Oba’s Best Things to enjoy in Carlsbad I hope you enjoy our little travel guide to this great little city. When I moved here I posted a question on Facebook about are the best places to eat and stay in town. Since I have lived here a year and a half, I have developed my own opinions and recommendations (Disclaimer: there are many good places to eat or stay and I can’t list them all …. So stay around and try all the other places too…they are all good) Hotels: Ok if you are not hanging out at my place….and we usually have an extra room…try these: 1. Trinity Inn – Historic, renovated, bed and breakfast in the downtown area...rooms come with a glass of wine…how can you go wrong. (little expensive for the area) 2. Hampton Inn – New and Shiny. Owned by the same folks that own the Holiday Inn Express another nice hotel. 3. Fairfield Inn – Not quite open yet as I write my list (Feb 2011). But another new bright and shiny hotel. (Owned by the former Mayor Bob Forrest – its hard to write about Carlsbad without mentioning the Mayor – good man- believes in the town…also owns the Stevens Best Western Inn) Restaurants: This is tough and I love Mexican food. New Mexico may be the best place in America to eat hot peppers and the culture is fascinating. Every fall all three major grocery stores roast hatch chilies outside of the stores and peppers seem to be sold everywhere. Below are my favorites: 1. China Lantern – Joe the owner will make any kind of burrito (yes I said burrito) you can image and they have the best onion rings (yes I said onion rings) that I have ever had. Also, I have never been to a Chinese restaurant with as good of Mexican food. Try your onion rings with a little soy sauce and Chinese mustard and end your meal with a fortune cookie. (They also have Chinese food if you are interested.) 2. Rojas – Great family Mexican restaurant. Tim is the owner and will frequently visit with all patrons. The green chili enchiladas here are the best in town (next to my wife’s) and the sopapillas are incredible. Seriously try the sopapillas and you will fall in love with this town. 3. Red Chimney BBQ – On canal, a nice atmosphere with good BBQ. 4. Cortez – Mexican restaurant on Canal….free sopapillas with ever meal. 5. Trinity Inn – Formal Italian Dining – Great stop for Lunch 6. The Stock Exchange at the Old Courthouse – Great steaks with and award winning chief. 7. Dragon China Buffet – All you can eat and as good as we have found anywhere.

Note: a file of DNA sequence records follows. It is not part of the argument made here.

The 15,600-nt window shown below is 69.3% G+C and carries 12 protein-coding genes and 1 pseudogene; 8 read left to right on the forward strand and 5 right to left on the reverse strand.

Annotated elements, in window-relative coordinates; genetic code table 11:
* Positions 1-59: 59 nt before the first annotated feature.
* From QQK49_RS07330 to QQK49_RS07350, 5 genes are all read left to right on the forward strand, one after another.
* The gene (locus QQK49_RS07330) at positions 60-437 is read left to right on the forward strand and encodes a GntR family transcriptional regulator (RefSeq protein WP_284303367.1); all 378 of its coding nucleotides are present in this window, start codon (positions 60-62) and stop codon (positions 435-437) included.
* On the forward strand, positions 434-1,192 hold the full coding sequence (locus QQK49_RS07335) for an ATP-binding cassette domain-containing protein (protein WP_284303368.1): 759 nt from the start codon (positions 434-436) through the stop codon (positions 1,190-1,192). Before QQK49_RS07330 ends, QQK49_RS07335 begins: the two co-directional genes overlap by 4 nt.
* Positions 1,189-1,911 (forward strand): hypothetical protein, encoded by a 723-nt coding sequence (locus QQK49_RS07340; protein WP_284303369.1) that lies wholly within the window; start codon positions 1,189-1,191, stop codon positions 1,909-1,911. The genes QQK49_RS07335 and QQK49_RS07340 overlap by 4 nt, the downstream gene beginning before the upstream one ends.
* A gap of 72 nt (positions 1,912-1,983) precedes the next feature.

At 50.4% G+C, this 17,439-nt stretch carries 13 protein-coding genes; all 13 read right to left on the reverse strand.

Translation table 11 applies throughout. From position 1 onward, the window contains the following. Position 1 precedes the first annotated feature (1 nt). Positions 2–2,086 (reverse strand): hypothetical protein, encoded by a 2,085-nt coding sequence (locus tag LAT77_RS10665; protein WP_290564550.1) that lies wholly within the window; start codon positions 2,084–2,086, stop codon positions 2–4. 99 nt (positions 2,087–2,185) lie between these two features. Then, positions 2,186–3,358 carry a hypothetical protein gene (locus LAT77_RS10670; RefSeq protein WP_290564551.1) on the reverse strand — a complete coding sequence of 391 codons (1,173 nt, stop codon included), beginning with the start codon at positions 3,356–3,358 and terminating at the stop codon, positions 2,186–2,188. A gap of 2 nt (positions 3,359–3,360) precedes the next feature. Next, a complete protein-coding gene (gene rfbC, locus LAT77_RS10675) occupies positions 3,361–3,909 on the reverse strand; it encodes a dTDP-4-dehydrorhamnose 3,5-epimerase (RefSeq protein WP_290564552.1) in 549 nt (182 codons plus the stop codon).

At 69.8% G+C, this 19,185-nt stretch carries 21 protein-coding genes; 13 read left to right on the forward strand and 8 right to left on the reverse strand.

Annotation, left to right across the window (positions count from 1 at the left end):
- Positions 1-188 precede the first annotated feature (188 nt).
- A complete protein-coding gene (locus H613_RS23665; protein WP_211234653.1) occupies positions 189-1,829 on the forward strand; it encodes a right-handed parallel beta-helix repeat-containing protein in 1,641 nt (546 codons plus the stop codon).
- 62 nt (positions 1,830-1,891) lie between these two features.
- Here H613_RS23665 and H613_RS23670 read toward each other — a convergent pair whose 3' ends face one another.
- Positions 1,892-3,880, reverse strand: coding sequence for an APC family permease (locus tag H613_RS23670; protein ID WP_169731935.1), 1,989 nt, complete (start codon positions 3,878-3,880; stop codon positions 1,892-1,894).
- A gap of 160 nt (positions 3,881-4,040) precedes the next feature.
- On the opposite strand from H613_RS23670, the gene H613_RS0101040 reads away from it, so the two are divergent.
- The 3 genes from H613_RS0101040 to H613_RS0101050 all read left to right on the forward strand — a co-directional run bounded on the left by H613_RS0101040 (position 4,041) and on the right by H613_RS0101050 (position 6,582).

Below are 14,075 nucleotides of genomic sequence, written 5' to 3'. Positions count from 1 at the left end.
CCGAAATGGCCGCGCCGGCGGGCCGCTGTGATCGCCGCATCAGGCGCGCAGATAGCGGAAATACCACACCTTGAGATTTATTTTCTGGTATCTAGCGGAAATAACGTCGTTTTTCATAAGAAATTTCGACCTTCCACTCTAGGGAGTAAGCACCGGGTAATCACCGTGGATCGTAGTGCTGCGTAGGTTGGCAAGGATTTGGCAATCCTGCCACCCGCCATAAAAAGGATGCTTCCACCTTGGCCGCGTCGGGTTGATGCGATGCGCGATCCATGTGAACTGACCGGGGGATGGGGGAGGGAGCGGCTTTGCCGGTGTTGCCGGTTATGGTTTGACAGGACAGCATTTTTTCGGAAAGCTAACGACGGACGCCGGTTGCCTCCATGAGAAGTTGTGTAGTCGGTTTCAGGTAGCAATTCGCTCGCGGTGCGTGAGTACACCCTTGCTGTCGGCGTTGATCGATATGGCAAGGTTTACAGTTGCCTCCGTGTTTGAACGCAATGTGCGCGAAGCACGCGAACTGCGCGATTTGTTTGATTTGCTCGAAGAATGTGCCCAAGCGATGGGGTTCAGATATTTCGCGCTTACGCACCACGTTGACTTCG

8. Lucy’s Mexican Cantina – Sports bar with a nice atmosphere and TV’s in each booth. – avoid Karaoke Night 9. Steven’s Best Western – Formal to casual dining – good steaks 10. The No-Whiner Diner – American cooking – provides mini- loaves of bread with dinner 11. Mia Casita – Modern Mexican restaurant on main street 12. Blue House Bakery – on main, great fresh baked French pastries, nice place for lunch – not open for dinner 13. The Little Tea Pot – My wife forced me to add it, but I have not been there. They will set-up tea parties for little girls to enjoy and have good sandwiches. Don’t feel bad if you have a restaurant and didn’t make my list…..just invite me over…I’m a local Ice Cream: 1. The Sweet Spot – on Guadalupe street….my only regret is I don’t make it over every Tuesday for a $2 milkshake. Great people…gave us free chocolate covered strawberries when they learned that we were new to town. 2. Kaleidoscoops – on Canal, used to be Baskin-Robins I believe. Traditional Ice Cream store…very good. Grocery Store Notes: 1. LaTienda (Thriftway) – on Canal – Mexican grocery store – Tortilla machine in store makes the best tortilla’s I have ever had and is a fun place to look around. I send their tortillas home with everyone that visits. 2. Albertsons – Church Street – Best wine selection in town. Jim is the wine guy and in every Friday…he can point you toward some good wine deals and tell you some good stories. Web Sites/Facebook: The following sites can provide you additional information and make sure to check in with the Chamber of Commerce on Canal Street when you come to town for graet information. Carlsbad: http://www.cityofcarlsbadnm.com/ BLM: http://www.blm.gov/nm/st/en/fo/Carlsbad_Field_Office.html NPS: http://www.blm.gov/nm/st/en/fo/Carlsbad_Field_Office.html NFS: http://www.blm.gov/nm/st/en/fo/Carlsbad_Field_Office.html Zoo: http://www.emnrd.state.nm.us/PRD/livingdesert.htm